The Soup & Bread Cookbook Nourishes and Inspires"/>
In the winter of 2009, food writer and Seattle native Martha Bayne was living in Chicago and working at The Hideout, an area dive bar and music club. Wednesday nights were the slowest night of the week, made worse by the poor economy. Bayne hatched a plan for warming the bellies and souls of those around her: Hit up friends that are good cooks and chefs and ask them to bring a couple of gallons of soup to the bar on Wednesday nights. She'd get the word out to the community, ask local bakeries to donate bread and put out a bucket to collect donations for local charities. Soup & Bread was born.
Through the weekly Soup & Bread nights at The Hideout, and on-tour events in Brooklyn and Seattle, more than $15,000 has been raised for food banks, soup kitchens and other hunger relief agencies since its inception in 2009. And now, Bayne has published Soup & Bread Cookbook, an inspirational book that includes soup recipes, stories about soup traditions and the tradition of soup as vehicle for building community around the country.
Each chapter in the Soup & Bread Cookbook serves as an example of how and where to serve soup. There's Soup at Home, Soup for Swapping, Soup for (More Than) Sustenance, Chili for Competition, Soup for Art, Soup for Spreading the Word, Soup for Peace, and Soup That Shines. While the recipes were contributed from a variety of chefs and other sources, Bayne introduces each chapter with stories about how soup is enjoyed around the world, or how it conjures community.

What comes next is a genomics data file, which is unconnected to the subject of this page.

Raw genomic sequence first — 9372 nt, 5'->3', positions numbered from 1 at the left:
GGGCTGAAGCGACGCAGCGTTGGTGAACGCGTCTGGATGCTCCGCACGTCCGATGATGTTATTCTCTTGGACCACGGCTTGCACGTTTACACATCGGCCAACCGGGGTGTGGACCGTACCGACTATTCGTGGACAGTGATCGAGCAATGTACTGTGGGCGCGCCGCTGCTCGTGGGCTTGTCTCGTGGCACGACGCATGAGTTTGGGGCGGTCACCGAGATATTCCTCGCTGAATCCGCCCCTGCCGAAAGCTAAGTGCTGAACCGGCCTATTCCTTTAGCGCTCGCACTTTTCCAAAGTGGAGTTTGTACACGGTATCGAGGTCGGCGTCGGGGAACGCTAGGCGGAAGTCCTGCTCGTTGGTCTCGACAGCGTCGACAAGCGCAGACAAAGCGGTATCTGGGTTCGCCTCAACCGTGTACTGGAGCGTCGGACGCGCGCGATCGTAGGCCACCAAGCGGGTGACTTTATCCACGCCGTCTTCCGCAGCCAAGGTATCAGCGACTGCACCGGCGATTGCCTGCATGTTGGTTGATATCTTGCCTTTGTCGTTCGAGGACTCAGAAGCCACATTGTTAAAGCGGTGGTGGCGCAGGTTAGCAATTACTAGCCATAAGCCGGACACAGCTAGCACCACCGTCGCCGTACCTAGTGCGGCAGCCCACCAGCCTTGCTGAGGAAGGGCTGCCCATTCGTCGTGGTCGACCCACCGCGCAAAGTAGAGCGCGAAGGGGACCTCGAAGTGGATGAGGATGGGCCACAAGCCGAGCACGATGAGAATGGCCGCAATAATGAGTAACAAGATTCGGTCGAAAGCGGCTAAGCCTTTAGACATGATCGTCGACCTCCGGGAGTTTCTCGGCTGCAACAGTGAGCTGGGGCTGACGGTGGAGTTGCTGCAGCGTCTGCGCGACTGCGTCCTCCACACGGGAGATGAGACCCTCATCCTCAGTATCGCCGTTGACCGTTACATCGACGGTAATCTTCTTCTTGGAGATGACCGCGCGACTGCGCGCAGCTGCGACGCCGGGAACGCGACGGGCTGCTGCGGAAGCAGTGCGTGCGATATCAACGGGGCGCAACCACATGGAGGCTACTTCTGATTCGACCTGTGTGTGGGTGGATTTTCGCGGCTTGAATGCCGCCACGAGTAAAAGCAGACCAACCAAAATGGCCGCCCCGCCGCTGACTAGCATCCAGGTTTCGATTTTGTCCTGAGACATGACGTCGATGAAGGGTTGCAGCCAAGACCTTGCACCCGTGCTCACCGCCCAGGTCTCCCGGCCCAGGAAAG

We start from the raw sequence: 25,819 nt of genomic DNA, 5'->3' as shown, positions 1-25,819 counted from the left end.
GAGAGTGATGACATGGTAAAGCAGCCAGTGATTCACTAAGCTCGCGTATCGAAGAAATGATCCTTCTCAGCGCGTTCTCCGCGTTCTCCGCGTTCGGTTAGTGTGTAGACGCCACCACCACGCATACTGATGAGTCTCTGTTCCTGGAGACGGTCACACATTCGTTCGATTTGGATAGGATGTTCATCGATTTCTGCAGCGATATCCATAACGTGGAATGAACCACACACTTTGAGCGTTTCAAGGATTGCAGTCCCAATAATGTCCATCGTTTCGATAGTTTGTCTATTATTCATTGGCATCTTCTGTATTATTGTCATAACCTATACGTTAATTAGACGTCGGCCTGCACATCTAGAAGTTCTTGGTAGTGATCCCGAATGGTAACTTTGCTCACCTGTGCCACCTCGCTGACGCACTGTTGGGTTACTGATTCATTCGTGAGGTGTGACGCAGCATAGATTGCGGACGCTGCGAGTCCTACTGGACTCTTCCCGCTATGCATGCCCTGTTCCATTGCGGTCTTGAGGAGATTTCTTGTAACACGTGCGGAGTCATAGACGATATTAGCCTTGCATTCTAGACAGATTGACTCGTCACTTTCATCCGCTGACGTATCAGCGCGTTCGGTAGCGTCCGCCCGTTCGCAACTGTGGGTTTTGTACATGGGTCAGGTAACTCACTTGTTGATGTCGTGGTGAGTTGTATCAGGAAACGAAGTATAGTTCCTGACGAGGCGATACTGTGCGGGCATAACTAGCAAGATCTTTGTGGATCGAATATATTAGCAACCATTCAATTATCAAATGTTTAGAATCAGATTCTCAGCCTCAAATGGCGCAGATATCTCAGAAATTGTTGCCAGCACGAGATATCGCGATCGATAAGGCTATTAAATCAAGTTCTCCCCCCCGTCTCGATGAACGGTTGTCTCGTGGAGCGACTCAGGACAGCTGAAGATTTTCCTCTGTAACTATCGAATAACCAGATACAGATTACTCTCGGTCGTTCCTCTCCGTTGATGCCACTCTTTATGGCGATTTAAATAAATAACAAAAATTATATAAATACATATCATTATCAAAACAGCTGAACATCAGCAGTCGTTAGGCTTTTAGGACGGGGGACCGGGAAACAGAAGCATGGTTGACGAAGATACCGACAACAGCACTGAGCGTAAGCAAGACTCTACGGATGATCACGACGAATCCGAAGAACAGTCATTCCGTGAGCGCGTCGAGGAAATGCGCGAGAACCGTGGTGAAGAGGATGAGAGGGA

There are stories about chili cook-offs at printmaking studios, arts centers, rock clubs, and of course the first chili cook-off at the Texas State Fair in Dallas in 1952.
The headnotes for each recipe give a little background about the origin of that soup, its cultural significance, or when it was served at a Soup & Bread night. There are stories of immigrants from Ethiopia, West Africa, Haiti, and Marrakesh and how the traditional soups from their homelands offer fond memories of home.
And then there are the recipes. There is chili with and without beans, Carbonnade Flamande from Belgium, pizza soup, Doro Wett from Ethiopia, lentil soup, Pozole from Mexico, chowder, and Khao Tom from Thailand. There is Cream of Mushroom from Seattleite and Soup Swap Day founder Knox Gardner. Some contributions come from notable chefs, like Pear, Parsnip and Pistachio Soup from Top Chef winner Stefanie Izard. There's Yellow Split Pea Soup from Paul Kahan of Chicago restaurants Publican, Blackbird, Avec, and Big Star. And Doug Sohn, owner of Hot Doug's in Chicago, has contributed a recipe for Sausage Chili.
Although this book is compact, it manages to pack the pages with interesting stories about the universality of soup, recipes for a variety of soups and about a dozen different breads, and sidebars on unique soups around the world, like Booyah from the upper Midwest--a stew of meat and vegetables cooked all day in large pots, sometimes over an open-fire, outdoors. And there is information about how to host your own Soup & Bread. Community Soup & Bread nights are not unlike the Stone Soup folk tale, where local villagers help hungry travelers fill a soup pot by making small contributions. The result is a large, nourishing pot of soup that can feed many. If everyone contributes just a little bit, many more will be fed.
Martha Bayne will be in Seattle this week, hosting two Soup & Bread events around town. On Sunday, February 12 at Elliott Bay Book Company, there will be a free soup tasting at 2 p.m. Donations will benefit the Jewish Family Services food bank. At 6 p.m. on the same day there is an event at Radar Hair and Records to benefit for Rader co-owner Betsy Hansen's cancer fund. It will feature soups donated by Seattle musicians and Soup Swap-founder Knox Gardner, as well as live music by local band the Coconut Coolouts.